Why is an eye patch mysterious? It’s just an eye patch.
Next to us in the aisle, Matt stretches on the floor. His phone vibrates. It’s his sister. He takes the call back to his dressing room.
On stage the party guests are saying their good-byes. In the wings, Clara changes into her dressing gown, waiting for her next entrance, the transition from the party scene to the battle. Soon the tree will grow and the mice will come to challenge Clara’s nutcracker.
Drosselmeyer crosses from stage left to stage right in his eye patch and equally mysterious cape. A stagehand sneaks behind a papier mâché grandfather clock with owl wings on the sides of the clock’s face. He shuffles to the front of the stage.
“Stop!” The director claps her hands. “Fred? When you do that, can you make sure you are still really close to the wing? That way we don’t see the little mice when they come out of the clock. Thanks.”
Thanks? I try to imagine my old director thanking one of her stage hands for doing his job.
“Little mice? Are you ready backstage?” The director turns to the gaggle of seven-year-old girls sitting in the front row, clearly not ready for their entrance.
“My goodness! You’re not backstage!” she chides, but still in a friendly voice. “It’s almost time for you to come out! Go! Go! Take your places.”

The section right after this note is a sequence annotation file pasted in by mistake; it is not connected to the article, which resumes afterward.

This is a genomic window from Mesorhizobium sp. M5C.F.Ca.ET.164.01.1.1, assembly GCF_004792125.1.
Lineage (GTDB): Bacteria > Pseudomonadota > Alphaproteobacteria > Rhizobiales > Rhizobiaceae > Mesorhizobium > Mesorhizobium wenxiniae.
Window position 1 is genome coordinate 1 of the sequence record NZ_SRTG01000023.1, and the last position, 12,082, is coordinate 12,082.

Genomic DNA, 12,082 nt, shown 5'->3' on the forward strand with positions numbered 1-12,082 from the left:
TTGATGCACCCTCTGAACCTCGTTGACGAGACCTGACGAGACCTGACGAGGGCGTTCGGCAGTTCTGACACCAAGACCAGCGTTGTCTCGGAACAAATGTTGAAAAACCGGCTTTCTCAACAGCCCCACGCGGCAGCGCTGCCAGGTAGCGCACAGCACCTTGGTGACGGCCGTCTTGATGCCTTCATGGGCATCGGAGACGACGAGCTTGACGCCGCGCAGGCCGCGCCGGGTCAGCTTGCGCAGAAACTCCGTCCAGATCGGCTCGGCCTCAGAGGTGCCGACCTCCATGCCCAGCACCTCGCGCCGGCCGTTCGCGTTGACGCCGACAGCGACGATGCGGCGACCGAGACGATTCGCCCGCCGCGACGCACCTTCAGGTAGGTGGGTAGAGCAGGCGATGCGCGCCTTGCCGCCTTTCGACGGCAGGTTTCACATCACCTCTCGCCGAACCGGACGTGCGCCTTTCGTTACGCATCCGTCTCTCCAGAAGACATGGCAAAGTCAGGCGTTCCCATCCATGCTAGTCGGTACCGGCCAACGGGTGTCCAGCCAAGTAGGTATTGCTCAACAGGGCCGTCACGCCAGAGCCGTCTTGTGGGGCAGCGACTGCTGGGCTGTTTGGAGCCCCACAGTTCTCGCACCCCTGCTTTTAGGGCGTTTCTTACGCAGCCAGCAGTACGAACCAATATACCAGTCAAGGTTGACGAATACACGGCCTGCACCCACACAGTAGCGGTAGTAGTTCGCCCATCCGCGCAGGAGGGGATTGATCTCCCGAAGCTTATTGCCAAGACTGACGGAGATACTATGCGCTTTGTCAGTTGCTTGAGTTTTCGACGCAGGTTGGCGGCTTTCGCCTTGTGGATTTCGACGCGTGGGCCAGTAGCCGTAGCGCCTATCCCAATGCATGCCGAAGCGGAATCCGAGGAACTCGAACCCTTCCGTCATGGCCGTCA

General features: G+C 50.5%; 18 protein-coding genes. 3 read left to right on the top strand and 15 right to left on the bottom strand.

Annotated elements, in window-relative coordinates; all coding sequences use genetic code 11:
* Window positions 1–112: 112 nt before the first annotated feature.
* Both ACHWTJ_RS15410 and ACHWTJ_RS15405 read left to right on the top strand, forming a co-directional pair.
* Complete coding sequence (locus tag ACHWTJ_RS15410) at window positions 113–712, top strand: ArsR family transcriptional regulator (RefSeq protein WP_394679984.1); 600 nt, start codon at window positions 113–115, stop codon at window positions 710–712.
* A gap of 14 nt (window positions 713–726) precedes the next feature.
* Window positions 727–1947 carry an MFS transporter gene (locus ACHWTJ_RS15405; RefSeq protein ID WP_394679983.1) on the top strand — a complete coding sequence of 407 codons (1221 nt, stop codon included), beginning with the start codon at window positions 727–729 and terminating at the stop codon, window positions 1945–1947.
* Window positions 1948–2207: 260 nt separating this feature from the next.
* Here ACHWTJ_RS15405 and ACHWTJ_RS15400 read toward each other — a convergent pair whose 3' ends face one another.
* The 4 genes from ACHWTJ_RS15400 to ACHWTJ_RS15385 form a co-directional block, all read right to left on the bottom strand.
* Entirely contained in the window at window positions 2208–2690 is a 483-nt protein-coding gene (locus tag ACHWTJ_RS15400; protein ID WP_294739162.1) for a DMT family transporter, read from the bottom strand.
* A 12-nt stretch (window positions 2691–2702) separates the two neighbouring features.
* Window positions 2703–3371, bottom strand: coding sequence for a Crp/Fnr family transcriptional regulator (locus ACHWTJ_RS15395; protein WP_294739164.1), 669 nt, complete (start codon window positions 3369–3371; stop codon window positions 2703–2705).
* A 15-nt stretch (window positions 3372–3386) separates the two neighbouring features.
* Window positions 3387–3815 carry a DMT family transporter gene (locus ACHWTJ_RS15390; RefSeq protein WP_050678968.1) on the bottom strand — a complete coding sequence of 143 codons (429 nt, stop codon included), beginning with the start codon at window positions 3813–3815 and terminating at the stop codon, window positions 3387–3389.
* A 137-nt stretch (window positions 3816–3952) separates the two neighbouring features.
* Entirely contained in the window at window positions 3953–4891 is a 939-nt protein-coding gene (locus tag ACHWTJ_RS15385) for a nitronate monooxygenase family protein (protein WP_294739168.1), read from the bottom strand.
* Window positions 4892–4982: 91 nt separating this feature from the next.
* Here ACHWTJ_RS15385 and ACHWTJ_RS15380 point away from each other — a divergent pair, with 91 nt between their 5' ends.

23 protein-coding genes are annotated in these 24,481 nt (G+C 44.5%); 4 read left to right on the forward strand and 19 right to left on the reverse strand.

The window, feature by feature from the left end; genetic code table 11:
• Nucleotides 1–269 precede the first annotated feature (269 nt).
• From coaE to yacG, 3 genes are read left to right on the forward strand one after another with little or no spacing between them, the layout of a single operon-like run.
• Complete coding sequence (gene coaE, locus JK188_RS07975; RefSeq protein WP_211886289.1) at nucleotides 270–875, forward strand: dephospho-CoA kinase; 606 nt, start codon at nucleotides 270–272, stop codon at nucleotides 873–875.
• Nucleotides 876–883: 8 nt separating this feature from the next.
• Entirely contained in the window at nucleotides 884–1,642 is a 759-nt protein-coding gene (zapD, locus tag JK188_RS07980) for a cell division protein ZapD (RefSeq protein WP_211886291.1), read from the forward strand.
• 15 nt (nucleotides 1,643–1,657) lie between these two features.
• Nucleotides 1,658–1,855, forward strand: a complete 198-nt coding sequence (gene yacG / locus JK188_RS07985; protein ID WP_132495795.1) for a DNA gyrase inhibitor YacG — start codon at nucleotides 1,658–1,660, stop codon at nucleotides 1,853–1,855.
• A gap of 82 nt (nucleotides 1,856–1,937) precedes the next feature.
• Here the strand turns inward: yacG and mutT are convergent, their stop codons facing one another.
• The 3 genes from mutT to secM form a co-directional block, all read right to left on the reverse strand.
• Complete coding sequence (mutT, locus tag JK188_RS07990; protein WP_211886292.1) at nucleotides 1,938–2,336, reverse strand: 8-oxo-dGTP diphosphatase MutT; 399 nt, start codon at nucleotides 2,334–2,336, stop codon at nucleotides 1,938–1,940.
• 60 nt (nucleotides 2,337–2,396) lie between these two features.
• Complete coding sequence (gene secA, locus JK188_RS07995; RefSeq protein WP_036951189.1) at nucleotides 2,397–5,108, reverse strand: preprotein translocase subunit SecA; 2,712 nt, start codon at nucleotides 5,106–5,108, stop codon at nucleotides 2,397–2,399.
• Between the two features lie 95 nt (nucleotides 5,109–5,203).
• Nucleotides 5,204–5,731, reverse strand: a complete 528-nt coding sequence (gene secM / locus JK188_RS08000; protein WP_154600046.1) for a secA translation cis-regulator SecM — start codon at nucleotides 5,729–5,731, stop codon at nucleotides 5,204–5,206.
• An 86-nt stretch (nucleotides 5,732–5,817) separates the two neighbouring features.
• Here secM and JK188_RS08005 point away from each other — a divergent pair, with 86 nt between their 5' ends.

The stage is lit and the house is dark. The director shields her eyes and looks toward the sound booth. “Alejandro? Can you take it from Drosselmeyer’s crossing?”
Alejandro starts the music again. Drosselmeyer sweeps across the stage. Fred pushes the clock. The owl wings flap as the prop strikes midnight. Chiara-Noelle counts along: “One! Two! Four! Seven! Thirty!”
One by one little mice hop out from behind the clock and circle around Clara as she cradles her nutcracker.
“Mama, mice don’t hop,” Chiara-Noelle shakes her head. The little mice have piqued her interest because they are the dancers closest in size to her own. She points at the mouse who has forgotten her steps. “Dey not ve-wy good!” A bold statement for someone who herself isn’t coordinated enough to skip.
“It’s hard to remember all those steps,” I say. Although my director would have agreed with Chiara-Noelle. In fact, she probably would have yelled at those little mice.
On stage Clara walks slowly backwards toward the audience. The tree is growing. Or is she shrinking? Mice-shaped shadows fly over the stage. On the CD, the string section and the horns modulate in a musical spiral, a melody that is full of tension, excitement, and foreboding.